Can Electronic Reminders Improve Influenza Vaccination Uptake?


A large European study looked at a modern-day communication method and its influence on a public health initiative to increase immunizations.

One of the ongoing challenges about influenza vaccination is that overall immunization numbers remain relatively low. In the United States, the vaccine rate is approximately 50% of eligible recipients. The Centers for Disease Control and Prevention (CDC) says in the most recent season, “vaccination coverage with ≥1 dose of flu vaccine was 57.4% among children 6 months through 17 years, similar to the 2021–22 flu season (57.8%), and flu vaccination coverage among adults ≥18 years was 46.9%, a decrease of 2.5 percentage points from the prior season (49.4%).” 1

Public health officials have been exploring different methods of increasing vaccine uptake.

In a study published today in the Annals of Internal Medicine, investigators in Europe looked at the influence of electronic letters sent out to nudge people about getting their influenza vaccination. The results showed only a 1% increase in vaccine uptake.2

Specifically, the study was part of the large NUDGE-FLU (Nationwide Utilization of Danish Government Electronic letter system for increasing inFLUenza vaccine uptake) trial.2 In the initial analysis and in previously published results, all intervention letter strategies used a standard template one section different from the others communicating different messaging. The trial had the following groups: usual care, standard informational letter, standard informational letter sent at baseline and repeated 14 days later (“repeated letter”), depersonalized letter without recipient name, gain-framing nudge, loss-framing nudge, collective goal nudge, active choice–implementation intention prompt, CV gain-framing nudge, and expert statement.

“The CV gain-framing letter increased influenza vaccination by 0.92 percentage points (99.55% CI, 0.33 to 1.52 percentage points; P<0.0001), and the repeated letter increased vaccination by 0.74 percentage points (99.55% CI, 0.14 to 1.34 percentage points; P. 0.0005); the CV gain framing letter also seemed more beneficial in increasing influenza vaccination among those who had not received influenza vaccination during the preceding season (P for interaction <0.0001),” the investigators wrote.2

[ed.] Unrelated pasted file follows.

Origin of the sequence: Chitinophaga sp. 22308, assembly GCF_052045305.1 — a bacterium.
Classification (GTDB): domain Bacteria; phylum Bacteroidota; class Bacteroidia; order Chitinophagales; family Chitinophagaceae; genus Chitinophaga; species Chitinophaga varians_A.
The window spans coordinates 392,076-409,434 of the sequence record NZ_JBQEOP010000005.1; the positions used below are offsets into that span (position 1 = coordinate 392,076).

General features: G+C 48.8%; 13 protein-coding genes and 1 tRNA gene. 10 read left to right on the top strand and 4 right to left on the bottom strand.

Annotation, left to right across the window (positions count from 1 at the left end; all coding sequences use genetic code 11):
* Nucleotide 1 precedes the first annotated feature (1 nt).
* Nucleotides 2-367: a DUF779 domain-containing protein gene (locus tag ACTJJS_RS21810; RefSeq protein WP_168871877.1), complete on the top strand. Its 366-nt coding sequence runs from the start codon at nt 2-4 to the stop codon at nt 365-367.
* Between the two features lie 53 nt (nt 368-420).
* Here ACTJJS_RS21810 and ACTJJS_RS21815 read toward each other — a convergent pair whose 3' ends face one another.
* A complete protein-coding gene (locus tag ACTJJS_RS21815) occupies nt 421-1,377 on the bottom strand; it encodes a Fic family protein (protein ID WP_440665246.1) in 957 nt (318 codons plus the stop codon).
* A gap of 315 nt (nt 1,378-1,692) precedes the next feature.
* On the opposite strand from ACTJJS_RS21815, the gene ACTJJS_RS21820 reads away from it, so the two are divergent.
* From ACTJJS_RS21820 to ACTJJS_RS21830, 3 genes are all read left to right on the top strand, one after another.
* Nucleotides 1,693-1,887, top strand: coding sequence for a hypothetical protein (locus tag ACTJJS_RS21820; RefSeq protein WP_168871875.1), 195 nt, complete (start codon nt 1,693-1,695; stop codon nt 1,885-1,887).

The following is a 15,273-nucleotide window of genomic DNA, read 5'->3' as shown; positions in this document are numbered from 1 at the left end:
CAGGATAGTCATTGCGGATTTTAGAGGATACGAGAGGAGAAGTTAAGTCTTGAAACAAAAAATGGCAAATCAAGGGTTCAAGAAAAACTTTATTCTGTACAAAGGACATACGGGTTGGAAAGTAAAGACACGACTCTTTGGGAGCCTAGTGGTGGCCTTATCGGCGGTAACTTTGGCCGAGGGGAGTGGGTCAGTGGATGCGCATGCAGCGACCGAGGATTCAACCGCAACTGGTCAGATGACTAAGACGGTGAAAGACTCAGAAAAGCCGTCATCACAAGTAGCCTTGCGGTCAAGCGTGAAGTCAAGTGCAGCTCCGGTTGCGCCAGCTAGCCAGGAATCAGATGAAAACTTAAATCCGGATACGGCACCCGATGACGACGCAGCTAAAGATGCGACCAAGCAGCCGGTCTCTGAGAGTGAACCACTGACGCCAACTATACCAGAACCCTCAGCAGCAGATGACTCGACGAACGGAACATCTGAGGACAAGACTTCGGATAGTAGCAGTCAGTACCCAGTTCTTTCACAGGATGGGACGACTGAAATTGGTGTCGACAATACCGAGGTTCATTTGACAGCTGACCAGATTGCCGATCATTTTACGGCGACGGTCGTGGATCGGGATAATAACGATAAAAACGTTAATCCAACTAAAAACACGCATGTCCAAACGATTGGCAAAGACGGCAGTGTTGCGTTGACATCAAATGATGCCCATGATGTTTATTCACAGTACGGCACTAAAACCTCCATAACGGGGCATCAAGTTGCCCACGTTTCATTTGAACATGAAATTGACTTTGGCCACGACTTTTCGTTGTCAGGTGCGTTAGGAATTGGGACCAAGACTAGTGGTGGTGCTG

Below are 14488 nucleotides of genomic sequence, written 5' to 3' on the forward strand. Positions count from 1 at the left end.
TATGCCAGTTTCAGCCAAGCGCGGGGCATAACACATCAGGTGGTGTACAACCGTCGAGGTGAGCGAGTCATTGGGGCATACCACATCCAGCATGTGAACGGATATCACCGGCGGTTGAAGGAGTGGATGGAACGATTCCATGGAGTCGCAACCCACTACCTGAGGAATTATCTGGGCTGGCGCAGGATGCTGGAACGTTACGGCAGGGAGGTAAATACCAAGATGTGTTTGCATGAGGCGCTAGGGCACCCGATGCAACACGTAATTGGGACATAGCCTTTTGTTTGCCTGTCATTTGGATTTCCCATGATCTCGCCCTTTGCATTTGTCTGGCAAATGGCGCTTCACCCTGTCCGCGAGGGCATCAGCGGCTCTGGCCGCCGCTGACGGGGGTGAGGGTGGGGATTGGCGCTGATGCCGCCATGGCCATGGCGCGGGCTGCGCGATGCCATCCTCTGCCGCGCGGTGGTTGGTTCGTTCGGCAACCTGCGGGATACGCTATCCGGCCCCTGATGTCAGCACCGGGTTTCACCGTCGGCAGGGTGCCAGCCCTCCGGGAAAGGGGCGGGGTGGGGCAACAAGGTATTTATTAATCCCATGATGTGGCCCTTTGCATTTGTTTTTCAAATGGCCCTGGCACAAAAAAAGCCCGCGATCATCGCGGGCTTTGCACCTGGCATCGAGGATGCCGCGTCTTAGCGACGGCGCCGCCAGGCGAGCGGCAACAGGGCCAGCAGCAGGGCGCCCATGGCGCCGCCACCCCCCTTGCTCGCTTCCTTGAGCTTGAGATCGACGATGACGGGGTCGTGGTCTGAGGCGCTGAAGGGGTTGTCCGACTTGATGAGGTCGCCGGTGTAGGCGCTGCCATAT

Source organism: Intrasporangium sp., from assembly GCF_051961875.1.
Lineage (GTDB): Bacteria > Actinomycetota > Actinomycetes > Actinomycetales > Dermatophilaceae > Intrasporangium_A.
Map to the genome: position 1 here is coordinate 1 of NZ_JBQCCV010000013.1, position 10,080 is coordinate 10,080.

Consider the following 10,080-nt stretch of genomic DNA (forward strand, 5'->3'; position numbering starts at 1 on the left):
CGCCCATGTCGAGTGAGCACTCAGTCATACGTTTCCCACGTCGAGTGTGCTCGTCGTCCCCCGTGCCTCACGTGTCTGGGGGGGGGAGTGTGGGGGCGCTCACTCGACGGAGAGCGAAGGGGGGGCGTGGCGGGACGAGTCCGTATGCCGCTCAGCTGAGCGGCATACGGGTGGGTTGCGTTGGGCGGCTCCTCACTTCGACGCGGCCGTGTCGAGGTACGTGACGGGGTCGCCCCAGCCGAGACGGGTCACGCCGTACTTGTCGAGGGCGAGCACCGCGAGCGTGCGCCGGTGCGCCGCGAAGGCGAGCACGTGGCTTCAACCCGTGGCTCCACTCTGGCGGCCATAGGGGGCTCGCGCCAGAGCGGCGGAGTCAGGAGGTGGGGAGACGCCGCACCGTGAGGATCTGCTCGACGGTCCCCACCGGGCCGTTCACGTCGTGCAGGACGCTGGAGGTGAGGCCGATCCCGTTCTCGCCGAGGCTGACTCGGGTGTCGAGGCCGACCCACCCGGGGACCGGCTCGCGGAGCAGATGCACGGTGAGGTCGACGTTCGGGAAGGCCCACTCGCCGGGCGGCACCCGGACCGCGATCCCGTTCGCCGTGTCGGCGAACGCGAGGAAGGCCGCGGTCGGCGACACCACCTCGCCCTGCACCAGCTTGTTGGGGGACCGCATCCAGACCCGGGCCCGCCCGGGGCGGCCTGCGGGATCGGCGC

The latest update is a subset analysis, which included 691,820 Danish citizens aged 65 years or older during the 2022-2023 influenza season. And the focus was on the vaccination rates and how it affected clinical outcomes. They measured clinical endpoints looking at cardiovascular, respiratory, and other health conditions during follow-up from intervention delivery, which was from September 2022 through May 31 2023.2

“The modest increases in influenza vaccination rates (approximately 1 percentage point) observed with the successful electronic nudging letters did not translate into observable improvements in clinical outcomes,” the investigators wrote.2

The Introduction of a Trivalent Influenza Vaccine
During the recent FDA Vaccines and Related Biological Products Advisory Committee meeting, the advisors recommended that all US flu vaccines transition from quadrivalent to trivalent vaccines for the 2024-2025 flu season.3 The trivalent vaccines’ formula will still contain the influenza A(H1N1), A(H3N2), and B/Victoria-lineage vaccine virus, but omit the influenza B/Yamagata virus because it is no longer actively circulating.

Quadrivalent flu vaccines first became available in the US during the 2013-2014 flu season and have remained as the standard composition until the current flu season (2023-2024).3 Transitioning from quadrivalent to trivalent vaccines will increase the current production capability by 200 million doses, allowing more patients to be vaccinated from the flu.


1. Flu Vaccination Coverage, United States, 2022–23 Influenza Season. CDC. Last reviewed October 10, 2023. Accessed March 19, 2024.

2.Johansen ND, Vaduganathan M, Bhatt AS, et al. Clinical Outcomes With Electronic Nudges to Increase Influenza Vaccination : A Prespecified Analysis of a Nationwide, Pragmatic, Registry-Based, Randomized Implementation Trial. Ann Intern Med. Published online March 19, 2024. doi:10.7326/M23-2638

3.Massaro L. CDC Says US Will Transition to Trivalent Vaccines Next Flu Season. Drug Topics. March 13, 2024. Accessed March 19, 2024.

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